YOU CAN RING MY BELL , RING MY BELL…

THE FUNERAL MUSEUM OF VIENNA (Bestattungsmuseum)

For years this museum was listed as one of Vienna’s fun sites to see as in, “Hey, after we visit the Fool’s Tower (Narrenturm), let’s hit the Funeral Museum! Won’t that be fun!” Well, it was indeed interesting but unfortunately, the museum is closed until its reopening in September 2014 at Vienna’s Central Cemetery – a very fitting new home.

Church of Saint Charles Borromew in VIenna's Central Cemetery

Church of Saint Charles Borromew in Vienna’s Central Cemetery

An interactive site at the museum was a bell with a long string attached to corpses in coffins. If someone was buried alive, he or she could theoretically ring the bell signaling the heroic funeral workers to spring to the rescue. The reality was, however, that due to postmortem spasms and unfortunate corpse positions, the bells rang non-stop and the heroic funeral workers not-so-heroically ignored them.

Which is probably why an Austrian playwright who was sometimes dubbed the “Austrian Shakespeare”, Johann Nestroy, feared being buried alive so much that he spent much of his last will and testament giving very specific instructions about measures he wanted taken to prevent this possibility. “The only thing I fear about death, is the idea that I could possibly be buried alive.” (January 31, 1861) Nestroy was generally a pretty funny guy but it seems he took being buried alive very seriously.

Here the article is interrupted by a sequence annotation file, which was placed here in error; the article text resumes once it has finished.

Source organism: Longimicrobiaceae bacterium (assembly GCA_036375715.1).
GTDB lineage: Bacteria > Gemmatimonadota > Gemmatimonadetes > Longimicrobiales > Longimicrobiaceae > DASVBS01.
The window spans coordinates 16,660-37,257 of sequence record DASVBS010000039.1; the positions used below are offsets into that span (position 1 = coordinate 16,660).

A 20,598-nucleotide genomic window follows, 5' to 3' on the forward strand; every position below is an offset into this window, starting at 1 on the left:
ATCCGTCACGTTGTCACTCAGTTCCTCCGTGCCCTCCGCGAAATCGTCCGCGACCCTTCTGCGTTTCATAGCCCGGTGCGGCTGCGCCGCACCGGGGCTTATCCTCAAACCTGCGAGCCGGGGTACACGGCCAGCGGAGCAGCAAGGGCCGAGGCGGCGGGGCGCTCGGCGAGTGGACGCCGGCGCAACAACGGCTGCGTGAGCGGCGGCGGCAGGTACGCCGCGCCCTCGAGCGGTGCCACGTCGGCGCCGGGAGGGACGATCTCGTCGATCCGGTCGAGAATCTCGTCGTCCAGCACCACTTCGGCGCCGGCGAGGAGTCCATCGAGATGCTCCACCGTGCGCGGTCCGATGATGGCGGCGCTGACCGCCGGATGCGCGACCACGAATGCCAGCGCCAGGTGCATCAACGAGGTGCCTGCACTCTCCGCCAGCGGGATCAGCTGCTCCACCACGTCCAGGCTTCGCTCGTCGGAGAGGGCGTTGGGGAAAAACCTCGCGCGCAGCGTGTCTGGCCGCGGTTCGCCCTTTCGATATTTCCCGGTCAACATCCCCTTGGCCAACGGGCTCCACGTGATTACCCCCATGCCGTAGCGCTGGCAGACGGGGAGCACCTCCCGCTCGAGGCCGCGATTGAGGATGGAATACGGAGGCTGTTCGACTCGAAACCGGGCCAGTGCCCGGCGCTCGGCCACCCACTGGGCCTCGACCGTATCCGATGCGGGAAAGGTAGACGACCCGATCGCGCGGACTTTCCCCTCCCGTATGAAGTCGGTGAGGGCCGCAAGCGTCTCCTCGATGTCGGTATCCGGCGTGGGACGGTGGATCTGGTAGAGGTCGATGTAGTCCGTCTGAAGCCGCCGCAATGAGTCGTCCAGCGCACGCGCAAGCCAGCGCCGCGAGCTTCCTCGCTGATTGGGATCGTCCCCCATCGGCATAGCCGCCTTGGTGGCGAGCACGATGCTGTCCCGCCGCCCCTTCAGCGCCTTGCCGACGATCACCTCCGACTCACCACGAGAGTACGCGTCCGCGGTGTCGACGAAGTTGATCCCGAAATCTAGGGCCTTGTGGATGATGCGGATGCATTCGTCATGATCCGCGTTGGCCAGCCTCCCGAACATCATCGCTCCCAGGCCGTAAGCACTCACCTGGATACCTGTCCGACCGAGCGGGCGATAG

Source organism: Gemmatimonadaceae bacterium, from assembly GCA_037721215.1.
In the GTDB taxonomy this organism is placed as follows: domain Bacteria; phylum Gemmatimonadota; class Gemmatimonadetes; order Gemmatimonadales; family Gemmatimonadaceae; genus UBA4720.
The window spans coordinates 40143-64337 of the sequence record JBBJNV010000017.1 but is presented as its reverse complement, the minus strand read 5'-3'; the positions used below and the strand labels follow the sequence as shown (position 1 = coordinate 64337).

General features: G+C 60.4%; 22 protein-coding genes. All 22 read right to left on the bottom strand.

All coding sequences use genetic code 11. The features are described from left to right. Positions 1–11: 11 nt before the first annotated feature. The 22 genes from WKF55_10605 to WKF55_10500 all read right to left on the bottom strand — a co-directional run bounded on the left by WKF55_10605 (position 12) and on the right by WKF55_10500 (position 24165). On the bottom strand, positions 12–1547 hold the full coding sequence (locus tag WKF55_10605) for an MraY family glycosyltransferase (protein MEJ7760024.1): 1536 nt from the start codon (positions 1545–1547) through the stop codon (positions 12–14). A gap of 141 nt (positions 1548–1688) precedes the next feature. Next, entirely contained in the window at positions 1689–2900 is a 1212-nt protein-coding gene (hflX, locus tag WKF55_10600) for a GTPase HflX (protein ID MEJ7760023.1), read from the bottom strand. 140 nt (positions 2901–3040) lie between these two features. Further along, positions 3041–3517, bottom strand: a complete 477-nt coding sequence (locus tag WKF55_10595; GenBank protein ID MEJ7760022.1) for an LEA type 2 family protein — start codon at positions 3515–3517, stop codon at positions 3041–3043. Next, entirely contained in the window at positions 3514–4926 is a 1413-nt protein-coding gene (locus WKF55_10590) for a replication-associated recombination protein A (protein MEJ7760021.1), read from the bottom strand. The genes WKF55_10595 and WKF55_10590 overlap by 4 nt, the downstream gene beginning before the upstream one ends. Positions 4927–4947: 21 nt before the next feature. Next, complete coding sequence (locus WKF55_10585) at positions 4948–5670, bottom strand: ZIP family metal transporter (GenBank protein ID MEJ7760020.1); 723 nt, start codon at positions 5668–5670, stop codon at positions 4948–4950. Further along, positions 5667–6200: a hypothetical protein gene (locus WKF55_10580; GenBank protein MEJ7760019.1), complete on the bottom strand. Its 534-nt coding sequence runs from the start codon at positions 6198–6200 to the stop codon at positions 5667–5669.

CEMETERY OF THE NAMELESS (Friedhof der Namenlosen)

“The goal of all life is death.”  – Sigmund Freud

Tombstone "Wiedersehen" in St. Maarx Cemetery Vienna

Tombstone “Wiedersehen” in St. Marx Cemetery Vienna

Vienna boasts over 40 Roman-Catholic cemeteries but those don’t do much good for the “weary of lifers” (Lebensmüde) who have plunged to their untimely deaths into the murky waters of the Danube.  For many of those and others who have died namelessly and whose bodies have washed ashore, there’s the Cemetery of the Nameless. Most of the graves state simply “Unknown” or “Nameless.” Every year in November, the cemetery honors those who have never been recovered and whose remains still grace the Danube floor by launching a wreath down the the Danube towards the Black Sea. This year the ceremony will take place on Sunday, November 10, at 2 pm – gathering at the restaurant by the cemetery

VIENNESE LOVE STATUS EVEN IN DEATH

Helmut Qualtinger Grave in Central Cemetery in Vienna

The honor grave of Austrian musical, theater and comedic legend, Helmut Qualtinger, at Central Cemetery in Vienna

Honorary graves were created in the Central Cemetery to up the prestige of the cemetery in the late 1800s a few years after the cemetery’s creation. Viennese are notorious for their initial skepticism to all that is new and in a brilliant 19th century PR move to increase the new cemetery’s popularity, the city of Vienna moved  most of its prominent dead to “Honor Graves.” These include Brahms, Beethoven and Schubert – graves still popular today. Vienna grants the selected few Honor Graves for the life of the cemetery and assumes the costs for caring for the graves. In an interview in Austrian National Television, (ORF – link below) a reporter asks the man in charge of the grave honor what one has to do get an Honor Grave. His response? “Well, it’s not a very desirable achievement since the first thing you have to do is die.”

BUT DEATH MAKES NO DISTINCTIONS AND THREE TIMES A CHARM – EVEN WHEN YOU’RE DEAD (July 2011, Habsburg and the last Austrian royal funeral)